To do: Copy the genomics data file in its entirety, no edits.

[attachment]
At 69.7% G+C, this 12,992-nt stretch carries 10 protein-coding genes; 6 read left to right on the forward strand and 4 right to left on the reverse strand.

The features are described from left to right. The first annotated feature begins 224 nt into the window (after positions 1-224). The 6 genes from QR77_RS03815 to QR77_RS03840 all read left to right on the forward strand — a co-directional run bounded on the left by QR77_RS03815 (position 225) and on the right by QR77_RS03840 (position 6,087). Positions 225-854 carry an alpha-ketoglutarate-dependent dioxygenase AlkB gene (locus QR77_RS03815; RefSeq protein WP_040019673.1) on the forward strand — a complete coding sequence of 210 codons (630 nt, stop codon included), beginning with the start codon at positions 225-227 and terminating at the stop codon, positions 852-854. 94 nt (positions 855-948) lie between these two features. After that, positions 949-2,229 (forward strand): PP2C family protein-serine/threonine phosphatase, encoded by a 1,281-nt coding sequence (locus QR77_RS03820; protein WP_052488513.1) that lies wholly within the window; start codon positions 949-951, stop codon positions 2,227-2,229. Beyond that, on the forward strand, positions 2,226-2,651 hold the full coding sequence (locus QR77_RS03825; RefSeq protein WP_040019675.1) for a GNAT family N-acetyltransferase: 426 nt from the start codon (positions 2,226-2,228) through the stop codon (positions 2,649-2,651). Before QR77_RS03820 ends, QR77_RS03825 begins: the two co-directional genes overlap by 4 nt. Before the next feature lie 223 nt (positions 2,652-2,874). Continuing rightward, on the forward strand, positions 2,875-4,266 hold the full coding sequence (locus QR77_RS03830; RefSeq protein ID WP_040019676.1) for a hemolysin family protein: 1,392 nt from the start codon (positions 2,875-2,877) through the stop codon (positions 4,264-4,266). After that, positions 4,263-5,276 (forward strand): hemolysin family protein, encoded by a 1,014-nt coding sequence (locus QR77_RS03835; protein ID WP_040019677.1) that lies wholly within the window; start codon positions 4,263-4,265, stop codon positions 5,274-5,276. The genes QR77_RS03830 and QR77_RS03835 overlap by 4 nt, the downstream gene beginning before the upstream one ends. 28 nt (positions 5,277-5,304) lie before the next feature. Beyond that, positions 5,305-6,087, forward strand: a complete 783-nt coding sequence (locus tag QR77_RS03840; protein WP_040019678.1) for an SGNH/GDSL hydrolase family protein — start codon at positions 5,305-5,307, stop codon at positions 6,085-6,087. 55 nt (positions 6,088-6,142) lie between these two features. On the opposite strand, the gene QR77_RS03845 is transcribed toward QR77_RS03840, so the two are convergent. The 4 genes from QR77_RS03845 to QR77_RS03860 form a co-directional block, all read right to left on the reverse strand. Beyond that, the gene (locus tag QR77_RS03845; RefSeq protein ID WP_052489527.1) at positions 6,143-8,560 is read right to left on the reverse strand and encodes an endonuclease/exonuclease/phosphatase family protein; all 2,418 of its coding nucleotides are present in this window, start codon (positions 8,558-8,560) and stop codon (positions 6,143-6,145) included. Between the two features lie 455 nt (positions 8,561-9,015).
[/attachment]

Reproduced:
At 69.7% G+C, this 12,992-nt stretch carries 10 protein-coding genes; 6 read left to right on the forward strand and 4 right to left on the reverse strand.

The features are described from left to right. The first annotated feature begins 224 nt into the window (after positions 1-224). The 6 genes from QR77_RS03815 to QR77_RS03840 all read left to right on the forward strand — a co-directional run bounded on the left by QR77_RS03815 (position 225) and on the right by QR77_RS03840 (position 6,087). Positions 225-854 carry an alpha-ketoglutarate-dependent dioxygenase AlkB gene (locus QR77_RS03815; RefSeq protein WP_040019673.1) on the forward strand — a complete coding sequence of 210 codons (630 nt, stop codon included), beginning with the start codon at positions 225-227 and terminating at the stop codon, positions 852-854. 94 nt (positions 855-948) lie between these two features. After that, positions 949-2,229 (forward strand): PP2C family protein-serine/threonine phosphatase, encoded by a 1,281-nt coding sequence (locus QR77_RS03820; protein WP_052488513.1) that lies wholly within the window; start codon positions 949-951, stop codon positions 2,227-2,229. Beyond that, on the forward strand, positions 2,226-2,651 hold the full coding sequence (locus QR77_RS03825; RefSeq protein WP_040019675.1) for a GNAT family N-acetyltransferase: 426 nt from the start codon (positions 2,226-2,228) through the stop codon (positions 2,649-2,651). Before QR77_RS03820 ends, QR77_RS03825 begins: the two co-directional genes overlap by 4 nt. Before the next feature lie 223 nt (positions 2,652-2,874). Continuing rightward, on the forward strand, positions 2,875-4,266 hold the full coding sequence (locus QR77_RS03830; RefSeq protein ID WP_040019676.1) for a hemolysin family protein: 1,392 nt from the start codon (positions 2,875-2,877) through the stop codon (positions 4,264-4,266). After that, positions 4,263-5,276 (forward strand): hemolysin family protein, encoded by a 1,014-nt coding sequence (locus QR77_RS03835; protein ID WP_040019677.1) that lies wholly within the window; start codon positions 4,263-4,265, stop codon positions 5,274-5,276. The genes QR77_RS03830 and QR77_RS03835 overlap by 4 nt, the downstream gene beginning before the upstream one ends. 28 nt (positions 5,277-5,304) lie before the next feature. Beyond that, positions 5,305-6,087, forward strand: a complete 783-nt coding sequence (locus tag QR77_RS03840; protein WP_040019678.1) for an SGNH/GDSL hydrolase family protein — start codon at positions 5,305-5,307, stop codon at positions 6,085-6,087. 55 nt (positions 6,088-6,142) lie between these two features. On the opposite strand, the gene QR77_RS03845 is transcribed toward QR77_RS03840, so the two are convergent. The 4 genes from QR77_RS03845 to QR77_RS03860 form a co-directional block, all read right to left on the reverse strand. Beyond that, the gene (locus tag QR77_RS03845; RefSeq protein ID WP_052489527.1) at positions 6,143-8,560 is read right to left on the reverse strand and encodes an endonuclease/exonuclease/phosphatase family protein; all 2,418 of its coding nucleotides are present in this window, start codon (positions 8,558-8,560) and stop codon (positions 6,143-6,145) included. Between the two features lie 455 nt (positions 8,561-9,015).